BEIJING, March 28 -- Chinese President Xi Jinping arrived in Berlin on Friday for a state visit, the first by a Chinese head of state in eight years.
China-Germany ties have always be considered as one of the most stable relationships between China and major European powers, politically and economically.
Xi's visit presents a historic opportunity to further consolidate and enrich China's practical cooperation with Germany and with the European Union (EU) at large.
The two countries' ever deepening political ties stem to a large extent from their inter-governmental consultation mechanism, which was launched in 2011 as the first of its kind between the Chinese government and a foreign one.
Meanwhile, senior leaders of both countries have maintained frequent and effective exchanges over the past few years, whether during visits or on other bilateral or multilateral platforms. That has also helped to build up their mutual trust.
Apart from their stable political relationship, Beijing and Berlin also share strong trade and economic ties, while their economies have become increasingly interdependent.
Germany is China's largest trading partner within Europe, while China is Germany's biggest in the Asia-Pacific region.
Official figures showed that two-way trade stood at 122.9 billion U.S. dollars in the first three quarters of 2013, which amounted to almost one third of the grand total between China and the EU.
However, the two countries can do more than that.
As the Chinese president is traveling in Germany, he brings with him a host of opportunities for both countries that could later be translated into more real benefits to the peoples of the two nations.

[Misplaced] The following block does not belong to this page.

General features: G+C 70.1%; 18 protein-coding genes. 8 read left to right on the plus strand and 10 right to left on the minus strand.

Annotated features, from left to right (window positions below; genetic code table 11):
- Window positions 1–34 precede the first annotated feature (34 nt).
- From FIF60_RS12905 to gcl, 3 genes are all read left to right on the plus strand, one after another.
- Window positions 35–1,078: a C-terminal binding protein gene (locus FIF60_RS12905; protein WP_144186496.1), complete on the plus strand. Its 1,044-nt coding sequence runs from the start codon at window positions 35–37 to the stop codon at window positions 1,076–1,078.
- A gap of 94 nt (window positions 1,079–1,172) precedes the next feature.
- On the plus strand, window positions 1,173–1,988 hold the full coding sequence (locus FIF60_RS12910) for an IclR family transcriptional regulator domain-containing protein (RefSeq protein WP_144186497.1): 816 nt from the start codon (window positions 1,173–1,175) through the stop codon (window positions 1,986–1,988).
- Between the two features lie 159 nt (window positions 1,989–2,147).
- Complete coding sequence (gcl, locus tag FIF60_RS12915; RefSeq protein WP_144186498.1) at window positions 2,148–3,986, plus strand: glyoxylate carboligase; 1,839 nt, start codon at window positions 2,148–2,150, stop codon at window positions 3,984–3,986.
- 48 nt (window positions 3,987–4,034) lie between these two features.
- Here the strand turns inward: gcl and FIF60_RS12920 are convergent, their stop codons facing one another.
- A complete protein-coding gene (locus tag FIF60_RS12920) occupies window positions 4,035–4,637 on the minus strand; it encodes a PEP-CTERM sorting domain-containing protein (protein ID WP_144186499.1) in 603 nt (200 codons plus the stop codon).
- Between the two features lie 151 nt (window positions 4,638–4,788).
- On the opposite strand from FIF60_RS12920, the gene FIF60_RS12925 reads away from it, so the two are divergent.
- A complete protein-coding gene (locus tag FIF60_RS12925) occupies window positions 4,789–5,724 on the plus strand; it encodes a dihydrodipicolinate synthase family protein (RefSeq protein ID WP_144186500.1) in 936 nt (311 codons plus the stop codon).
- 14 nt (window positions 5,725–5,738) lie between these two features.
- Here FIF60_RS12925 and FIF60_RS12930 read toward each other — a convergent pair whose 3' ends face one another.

During Xi's talks with German President Joachim Gauck and Chancellor Angela Merkel, the two sides will map out the relations for the coming five to 10 years from a strategic and long-term perspective.
They are expected to sign cooperation agreements on industry, aviation, science and technology, education, culture and agriculture. These deals will help Germany better stave off the fall-out of Europe's most devastating financial turmoils in recent memory.
More specifically, German auto-makers, machinery producers and chemical companies will be able to create more jobs at home and generate lucrative profits in Chinese markets despite a relatively weak demand in Europe.
On key international problems like the Iranian nuclear issue, China and Germany hold similar positions, and have worked together to try to tackle the nuclear conundrum through peaceful means.
Furthermore, Beijing hopes that Germany will do more to promote China's relationship and cooperation with the EU, including recognizing China's full market economy status and lifting the bloc's export ban on arms.
Berlin can also play a more active and constructive role in settling trade disputes between China and the EU over items like Chinese-made solar panels.
Policymakers in both Germany and the wider Europe have to understand that a vibrant trade relationship fits the interests of all parties.Therefore, dialogues and consultation, rather than punitive measures, are considered as the best option to figure out trade frictions.
Ultimately, the only standard to measure the quality of any bilateral cooperation is whether it can bring about real benefits.
With opportunities to enhance that kind of mutually favorable collaboration now at the doorstep, trust and concrete actions are badly needed.